I posted my own personal encounters with what I believe was the demonic, in Los Angeles in the mid-80s here:

Encounters with the Demonic, Perhaps

Posted by: davidlarkin | January 23, 2021

In Prayer in America Today

“Old Man Praying” drawing by Vincent van Gogh on the left and painting by Rembrandt on the right.

No matter how old you are, how devout your are, or what faith you might have, if you desire to pray, prayer is not an easy thing to do with the mind and body we have to use, with all the distractions of daily life, undisciplined minds and itches, aches and pains. Prayer seems easier when you are older and time is coming to an end in this life. Prayer also seems easier right now for me as an American when a new Presidential administration has been installed to hopefully right the wrongs of the past, and gives us hope. All those in new leadership need our prayers, if you believe prayers of intercession for leaders are spiritually and materially advantageous for the nation, as I do and as the Scripture and the Apostle Paul urges us to do.

First of all, then, I urge that supplications, prayers, intercessions, and thanksgivings be made for all people, for kings and all who are in high positions, that we may lead a peaceful and quiet life, godly and dignified in every way. This is good, and it is pleasing in the sight of God our Savior, who desires all people to be saved and to come to the knowledge of the truth.

1 Timothy 2:1-4 (English Standard Version)

The ideal attitude of prayer is to be in an eternal dimension of communication with our spiritual immaterial God, and it is an ideal with all the interference from the aforementioned distractions.

The first paragraph of the following Puritan Prayer about Prayer, describes that ideal attitude of prayer.

In Prayer O Lord, in prayer I launch far out into the eternal world, and on that broad ocean my soul triumphs over all evils on the shores of mortality. Time, with its glad amusements and cruel disappointments never appears so inconsiderate as then.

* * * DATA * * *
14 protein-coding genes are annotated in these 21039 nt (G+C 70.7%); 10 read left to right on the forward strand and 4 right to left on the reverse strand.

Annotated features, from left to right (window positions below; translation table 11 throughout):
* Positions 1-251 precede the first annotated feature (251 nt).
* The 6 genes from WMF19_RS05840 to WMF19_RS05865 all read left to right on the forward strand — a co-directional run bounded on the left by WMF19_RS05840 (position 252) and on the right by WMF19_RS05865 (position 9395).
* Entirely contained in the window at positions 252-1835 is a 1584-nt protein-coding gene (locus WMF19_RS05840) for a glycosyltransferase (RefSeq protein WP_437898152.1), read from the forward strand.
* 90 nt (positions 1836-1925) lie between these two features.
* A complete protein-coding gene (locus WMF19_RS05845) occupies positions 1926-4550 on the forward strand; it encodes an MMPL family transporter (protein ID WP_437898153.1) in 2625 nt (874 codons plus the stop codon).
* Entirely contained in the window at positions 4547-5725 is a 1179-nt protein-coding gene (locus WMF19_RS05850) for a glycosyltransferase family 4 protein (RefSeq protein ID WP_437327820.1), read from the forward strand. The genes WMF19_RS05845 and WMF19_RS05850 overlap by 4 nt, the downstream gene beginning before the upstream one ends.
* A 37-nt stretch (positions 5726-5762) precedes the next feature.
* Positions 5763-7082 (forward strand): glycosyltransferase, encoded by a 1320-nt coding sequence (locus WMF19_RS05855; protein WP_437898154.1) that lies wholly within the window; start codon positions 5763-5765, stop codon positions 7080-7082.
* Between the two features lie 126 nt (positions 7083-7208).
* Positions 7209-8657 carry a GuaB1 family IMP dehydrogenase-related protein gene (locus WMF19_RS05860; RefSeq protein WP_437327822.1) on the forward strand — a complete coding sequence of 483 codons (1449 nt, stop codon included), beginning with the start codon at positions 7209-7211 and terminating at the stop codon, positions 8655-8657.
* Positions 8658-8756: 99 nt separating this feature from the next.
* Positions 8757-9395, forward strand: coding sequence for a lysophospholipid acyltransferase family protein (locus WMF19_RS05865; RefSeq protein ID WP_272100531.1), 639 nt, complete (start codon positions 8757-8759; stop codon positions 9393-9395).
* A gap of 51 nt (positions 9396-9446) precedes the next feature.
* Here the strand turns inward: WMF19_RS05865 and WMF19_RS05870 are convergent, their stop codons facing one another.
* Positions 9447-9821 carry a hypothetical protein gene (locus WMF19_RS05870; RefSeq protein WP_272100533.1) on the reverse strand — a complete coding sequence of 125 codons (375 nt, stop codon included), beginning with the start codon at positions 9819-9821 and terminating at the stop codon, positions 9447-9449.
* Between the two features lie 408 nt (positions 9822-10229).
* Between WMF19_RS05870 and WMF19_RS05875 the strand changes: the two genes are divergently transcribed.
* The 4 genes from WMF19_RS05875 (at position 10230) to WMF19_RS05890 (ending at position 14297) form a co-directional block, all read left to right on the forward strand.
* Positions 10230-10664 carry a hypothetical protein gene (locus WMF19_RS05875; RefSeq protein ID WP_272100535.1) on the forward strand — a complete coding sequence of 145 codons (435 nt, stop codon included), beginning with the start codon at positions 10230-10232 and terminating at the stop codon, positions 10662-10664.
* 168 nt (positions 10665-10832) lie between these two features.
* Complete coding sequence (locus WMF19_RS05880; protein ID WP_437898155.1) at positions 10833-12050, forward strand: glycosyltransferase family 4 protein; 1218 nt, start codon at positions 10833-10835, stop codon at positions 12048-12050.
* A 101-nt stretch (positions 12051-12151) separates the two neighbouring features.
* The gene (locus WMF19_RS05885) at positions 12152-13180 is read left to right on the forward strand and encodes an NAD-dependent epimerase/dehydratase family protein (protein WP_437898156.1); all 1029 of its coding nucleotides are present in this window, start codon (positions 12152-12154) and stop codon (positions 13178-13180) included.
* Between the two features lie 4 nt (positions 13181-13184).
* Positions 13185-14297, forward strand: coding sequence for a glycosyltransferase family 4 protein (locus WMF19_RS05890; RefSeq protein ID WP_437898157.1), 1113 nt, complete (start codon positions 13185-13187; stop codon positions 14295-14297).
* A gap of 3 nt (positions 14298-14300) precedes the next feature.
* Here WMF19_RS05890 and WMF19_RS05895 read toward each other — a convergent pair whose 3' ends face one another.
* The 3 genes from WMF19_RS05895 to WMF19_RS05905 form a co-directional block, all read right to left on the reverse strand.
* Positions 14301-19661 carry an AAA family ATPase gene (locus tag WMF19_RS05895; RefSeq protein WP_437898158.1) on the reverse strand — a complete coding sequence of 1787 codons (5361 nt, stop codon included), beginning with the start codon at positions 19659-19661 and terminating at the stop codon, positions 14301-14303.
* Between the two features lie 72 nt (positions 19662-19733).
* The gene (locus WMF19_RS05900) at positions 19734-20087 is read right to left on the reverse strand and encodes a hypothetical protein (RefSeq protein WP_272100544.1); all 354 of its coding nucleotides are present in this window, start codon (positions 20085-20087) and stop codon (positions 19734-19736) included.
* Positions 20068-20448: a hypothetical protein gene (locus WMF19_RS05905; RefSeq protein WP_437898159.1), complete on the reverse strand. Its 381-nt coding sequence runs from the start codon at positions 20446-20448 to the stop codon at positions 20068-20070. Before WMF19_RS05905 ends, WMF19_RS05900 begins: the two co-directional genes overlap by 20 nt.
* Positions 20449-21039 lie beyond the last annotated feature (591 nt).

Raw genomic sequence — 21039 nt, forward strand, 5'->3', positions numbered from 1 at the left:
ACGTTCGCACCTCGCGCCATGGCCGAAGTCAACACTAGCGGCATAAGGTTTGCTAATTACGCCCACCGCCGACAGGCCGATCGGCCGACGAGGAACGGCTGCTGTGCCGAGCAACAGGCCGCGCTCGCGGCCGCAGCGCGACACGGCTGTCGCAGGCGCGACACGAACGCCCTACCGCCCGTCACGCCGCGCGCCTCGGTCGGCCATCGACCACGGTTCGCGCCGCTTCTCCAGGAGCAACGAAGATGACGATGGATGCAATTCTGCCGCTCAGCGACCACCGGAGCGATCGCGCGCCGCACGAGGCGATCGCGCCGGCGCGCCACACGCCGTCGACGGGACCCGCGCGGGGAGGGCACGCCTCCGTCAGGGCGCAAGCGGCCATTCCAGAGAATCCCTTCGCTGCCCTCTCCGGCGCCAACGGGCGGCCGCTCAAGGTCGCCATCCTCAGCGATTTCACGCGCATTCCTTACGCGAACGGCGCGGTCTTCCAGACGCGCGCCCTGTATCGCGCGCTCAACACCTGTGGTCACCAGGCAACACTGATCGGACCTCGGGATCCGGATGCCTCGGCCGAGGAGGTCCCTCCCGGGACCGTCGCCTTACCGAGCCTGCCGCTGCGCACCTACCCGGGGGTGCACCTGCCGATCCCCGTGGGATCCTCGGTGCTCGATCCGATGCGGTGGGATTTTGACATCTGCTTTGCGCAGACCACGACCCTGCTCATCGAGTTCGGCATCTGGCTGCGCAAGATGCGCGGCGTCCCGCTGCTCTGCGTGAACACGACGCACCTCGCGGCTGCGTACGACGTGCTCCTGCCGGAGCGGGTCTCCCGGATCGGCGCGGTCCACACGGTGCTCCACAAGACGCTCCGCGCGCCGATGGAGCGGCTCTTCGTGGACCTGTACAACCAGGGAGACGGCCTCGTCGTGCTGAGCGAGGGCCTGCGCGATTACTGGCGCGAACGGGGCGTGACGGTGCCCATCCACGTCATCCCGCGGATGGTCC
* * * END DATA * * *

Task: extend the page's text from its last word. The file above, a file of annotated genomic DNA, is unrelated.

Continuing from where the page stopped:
The remaining paragraphs of this Puritan prayer describe further attitudes, attributes and goals of Godly Christian prayer:


In Prayer O Lord, in prayer I launch far out into the eternal world, and on that broad ocean my soul triumphs over all evils on the shores of mortality. Time, with its glad amusements and cruel disappointments never appears so inconsiderate as then.

In prayer I see myself as nothing; I find my heart going after You with intensity, and long with vehement thirst to live to You. Blessed be the strong gales of the Spirit that speed me on my way to the New Jerusalem.

In prayer all things here below vanish, and nothing seems important but holiness of heart and the salvation of others. In prayer all my worldly cares, fears, anxieties disappear, and are of as little significance as a puff of wind.

In prayer my soul inwardly exults with lively thoughts at what You are doing for Your church, and I long that You should get a great name from sinners returning to Zion.

In prayer I am lifted above the frowns and flatteries of life, and taste heavenly joys; entering into the eternal world I can give myself to You with all my heart, to be Yours forever.
In prayer I can place all my concerns in Your hands, to be entirely at Your disposal, having no will or interest of my own.

In prayer I can intercede for my friends, ministers, sinners, the church, Your kingdom to come, with greatest freedom, ardent hopes, as a son to his father, as a lover to the beloved. Help me to be all prayer and never to cease praying.

—- from Puritan Prayers. Click here for the online source of this Prayer


In the midst of the past four years I composed the following prayer for wisdom in resolving the moral and political issues that emerged hour by hour, day by day, and even on weekends.

Prayer for Wisdom in Resolving Moral and Political Issues